On this episode of History Talk, guests Johanna Sellman, Gulsah Toronoglu, and Sabra Webber discuss the diverse and dynamic history of women in the Middle East and North Africa. Highlighting the region's great range of historical experiences, they question the idea that women's rights marks a divide between Islamic societies and the "West," explore the history of women's movements, and address the ways in which the flourishing of new media is transforming political and artistic expression throughout the Islamic world.
Discussion of a paper which describes the efforts of black gay intellectuals and activists to curb the spread of AIDS through consciousness-raising and the affirmation of same-sex desire among African American men.
This eHistory MultiMedia Course Project was developed in Professor Judy Wu's Ohio State University History 525 course in 2008.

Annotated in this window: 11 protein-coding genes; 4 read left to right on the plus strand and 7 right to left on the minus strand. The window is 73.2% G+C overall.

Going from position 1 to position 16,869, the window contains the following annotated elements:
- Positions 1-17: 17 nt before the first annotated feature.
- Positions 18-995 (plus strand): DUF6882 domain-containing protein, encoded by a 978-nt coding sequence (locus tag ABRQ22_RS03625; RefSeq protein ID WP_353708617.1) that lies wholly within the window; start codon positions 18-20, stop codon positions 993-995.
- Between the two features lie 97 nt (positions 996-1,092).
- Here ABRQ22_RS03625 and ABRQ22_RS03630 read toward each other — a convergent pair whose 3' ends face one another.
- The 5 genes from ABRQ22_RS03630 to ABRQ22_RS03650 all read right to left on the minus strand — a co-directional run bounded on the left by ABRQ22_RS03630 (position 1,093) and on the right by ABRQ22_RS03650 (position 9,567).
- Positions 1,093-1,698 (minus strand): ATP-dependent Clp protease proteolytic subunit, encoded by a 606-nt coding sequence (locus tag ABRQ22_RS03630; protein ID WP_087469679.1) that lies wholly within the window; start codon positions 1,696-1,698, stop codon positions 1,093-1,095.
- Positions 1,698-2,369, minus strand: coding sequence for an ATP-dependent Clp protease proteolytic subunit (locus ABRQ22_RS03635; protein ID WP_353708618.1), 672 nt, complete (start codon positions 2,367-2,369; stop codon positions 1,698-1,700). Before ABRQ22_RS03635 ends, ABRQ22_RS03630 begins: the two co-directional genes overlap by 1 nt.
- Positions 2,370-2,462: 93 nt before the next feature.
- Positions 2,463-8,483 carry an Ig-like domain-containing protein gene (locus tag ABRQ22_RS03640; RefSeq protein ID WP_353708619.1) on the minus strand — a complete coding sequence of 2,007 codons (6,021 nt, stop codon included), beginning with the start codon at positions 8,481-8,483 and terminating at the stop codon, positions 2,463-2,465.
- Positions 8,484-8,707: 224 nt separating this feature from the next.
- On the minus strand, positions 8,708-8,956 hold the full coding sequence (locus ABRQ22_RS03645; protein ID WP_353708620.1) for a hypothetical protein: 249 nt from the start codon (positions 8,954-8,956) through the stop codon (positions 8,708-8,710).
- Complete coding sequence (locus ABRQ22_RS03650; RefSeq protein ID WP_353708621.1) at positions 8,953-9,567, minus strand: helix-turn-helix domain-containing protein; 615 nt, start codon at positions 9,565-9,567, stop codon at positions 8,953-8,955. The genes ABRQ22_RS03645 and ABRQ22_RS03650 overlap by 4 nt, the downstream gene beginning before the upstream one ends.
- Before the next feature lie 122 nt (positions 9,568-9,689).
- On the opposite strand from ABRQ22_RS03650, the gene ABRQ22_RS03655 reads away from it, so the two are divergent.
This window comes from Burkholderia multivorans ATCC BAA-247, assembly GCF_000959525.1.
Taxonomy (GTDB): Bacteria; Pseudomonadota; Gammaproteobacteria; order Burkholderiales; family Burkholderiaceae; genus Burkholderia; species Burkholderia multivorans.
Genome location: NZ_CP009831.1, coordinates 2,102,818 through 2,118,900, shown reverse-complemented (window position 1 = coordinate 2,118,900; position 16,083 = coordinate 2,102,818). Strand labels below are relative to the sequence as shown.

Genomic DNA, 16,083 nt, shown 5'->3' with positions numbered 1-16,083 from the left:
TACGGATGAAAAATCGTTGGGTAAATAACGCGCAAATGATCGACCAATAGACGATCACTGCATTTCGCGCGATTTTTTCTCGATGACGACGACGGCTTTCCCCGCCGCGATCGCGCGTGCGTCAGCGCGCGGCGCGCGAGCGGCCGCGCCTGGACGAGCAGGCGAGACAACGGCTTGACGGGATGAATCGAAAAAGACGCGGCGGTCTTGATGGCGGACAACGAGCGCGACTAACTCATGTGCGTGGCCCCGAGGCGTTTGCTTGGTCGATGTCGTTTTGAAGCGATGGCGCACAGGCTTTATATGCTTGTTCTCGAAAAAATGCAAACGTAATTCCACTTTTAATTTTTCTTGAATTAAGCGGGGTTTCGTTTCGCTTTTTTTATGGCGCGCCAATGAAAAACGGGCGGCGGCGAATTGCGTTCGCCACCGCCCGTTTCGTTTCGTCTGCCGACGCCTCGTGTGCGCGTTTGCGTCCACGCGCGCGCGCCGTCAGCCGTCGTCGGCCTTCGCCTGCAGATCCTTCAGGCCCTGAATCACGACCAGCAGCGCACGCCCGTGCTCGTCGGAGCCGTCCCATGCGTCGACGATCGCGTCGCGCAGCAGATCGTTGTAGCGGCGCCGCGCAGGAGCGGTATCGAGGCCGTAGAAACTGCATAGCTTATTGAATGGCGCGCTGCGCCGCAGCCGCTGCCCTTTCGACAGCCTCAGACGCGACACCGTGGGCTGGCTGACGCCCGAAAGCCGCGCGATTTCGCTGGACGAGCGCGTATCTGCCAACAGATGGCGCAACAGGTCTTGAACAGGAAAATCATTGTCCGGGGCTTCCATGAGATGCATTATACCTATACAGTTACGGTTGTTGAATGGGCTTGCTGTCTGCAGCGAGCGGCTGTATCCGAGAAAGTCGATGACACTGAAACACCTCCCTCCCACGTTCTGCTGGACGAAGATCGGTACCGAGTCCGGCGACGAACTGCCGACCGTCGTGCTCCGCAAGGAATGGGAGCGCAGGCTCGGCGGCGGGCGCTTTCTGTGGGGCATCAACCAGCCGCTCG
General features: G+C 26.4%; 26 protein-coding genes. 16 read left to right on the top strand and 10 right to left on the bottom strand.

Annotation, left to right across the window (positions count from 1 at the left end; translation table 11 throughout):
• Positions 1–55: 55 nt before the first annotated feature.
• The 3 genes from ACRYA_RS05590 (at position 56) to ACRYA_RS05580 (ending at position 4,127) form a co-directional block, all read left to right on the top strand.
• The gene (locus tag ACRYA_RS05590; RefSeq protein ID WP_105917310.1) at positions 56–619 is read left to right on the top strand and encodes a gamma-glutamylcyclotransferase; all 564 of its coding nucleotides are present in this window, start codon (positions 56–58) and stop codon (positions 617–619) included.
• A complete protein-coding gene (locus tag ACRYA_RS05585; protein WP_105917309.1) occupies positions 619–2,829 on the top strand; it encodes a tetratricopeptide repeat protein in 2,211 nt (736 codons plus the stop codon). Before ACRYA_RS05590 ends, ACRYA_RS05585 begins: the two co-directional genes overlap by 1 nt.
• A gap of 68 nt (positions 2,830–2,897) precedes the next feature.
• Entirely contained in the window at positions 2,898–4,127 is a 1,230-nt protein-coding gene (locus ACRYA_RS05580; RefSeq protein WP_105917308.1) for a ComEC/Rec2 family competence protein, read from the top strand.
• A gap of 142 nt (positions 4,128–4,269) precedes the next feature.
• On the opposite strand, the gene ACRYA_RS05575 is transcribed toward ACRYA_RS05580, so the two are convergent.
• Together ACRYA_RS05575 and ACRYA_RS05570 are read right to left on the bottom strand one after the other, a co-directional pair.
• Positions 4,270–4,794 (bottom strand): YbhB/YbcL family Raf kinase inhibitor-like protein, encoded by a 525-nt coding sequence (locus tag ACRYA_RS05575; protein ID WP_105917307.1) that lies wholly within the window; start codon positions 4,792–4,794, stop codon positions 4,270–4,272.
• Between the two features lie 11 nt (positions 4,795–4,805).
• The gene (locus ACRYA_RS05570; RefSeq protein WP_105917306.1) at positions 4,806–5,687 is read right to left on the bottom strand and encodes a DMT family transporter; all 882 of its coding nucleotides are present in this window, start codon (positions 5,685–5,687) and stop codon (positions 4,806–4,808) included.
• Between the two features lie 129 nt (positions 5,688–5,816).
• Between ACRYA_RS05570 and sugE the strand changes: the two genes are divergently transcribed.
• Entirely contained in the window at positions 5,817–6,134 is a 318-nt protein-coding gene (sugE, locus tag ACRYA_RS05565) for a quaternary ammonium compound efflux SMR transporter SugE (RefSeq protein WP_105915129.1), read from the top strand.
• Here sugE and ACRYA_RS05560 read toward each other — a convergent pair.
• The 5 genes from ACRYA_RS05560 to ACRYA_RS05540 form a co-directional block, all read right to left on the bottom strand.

In October 2018, Brazil elected far-right ideologue Jair Bolsonaro to the presidency. Bolsonaro, a retired military officer often called the "Trump of the Tropics," campaigned on a platform that mixed anti-corruption with open nostalgia for the military dictatorship that ruled Brazil from 1964 to 1985.
Zoos are some of the world’s most visited attractions. Yet they often make headlines for controversial reasons such as in 2016 when the Cincinnati Zoo shot and killed a gorilla after a child fell into the animal’s enclosure or in 2017 when poachers killed a rhinoceros at a Paris Zoo for its horns. While schoolchildren and adults alike may delight at the prospect of a trip to the zoo, historically zoos have represented far more than a fun way to spend an afternoon.
More than a century ago, Russian Orientalists advanced a number of erroneous assumptions about Central Asian history that even today remain embedded within the “Silk Road” paradigm. This presentation illustrates how this received wisdom continues to shape our understanding of early modern Central Asian history, and how recent work in Indian history demonstrates the need to rethink these longstanding ideas and approach historical work on the Silk Road with a more critical perspective.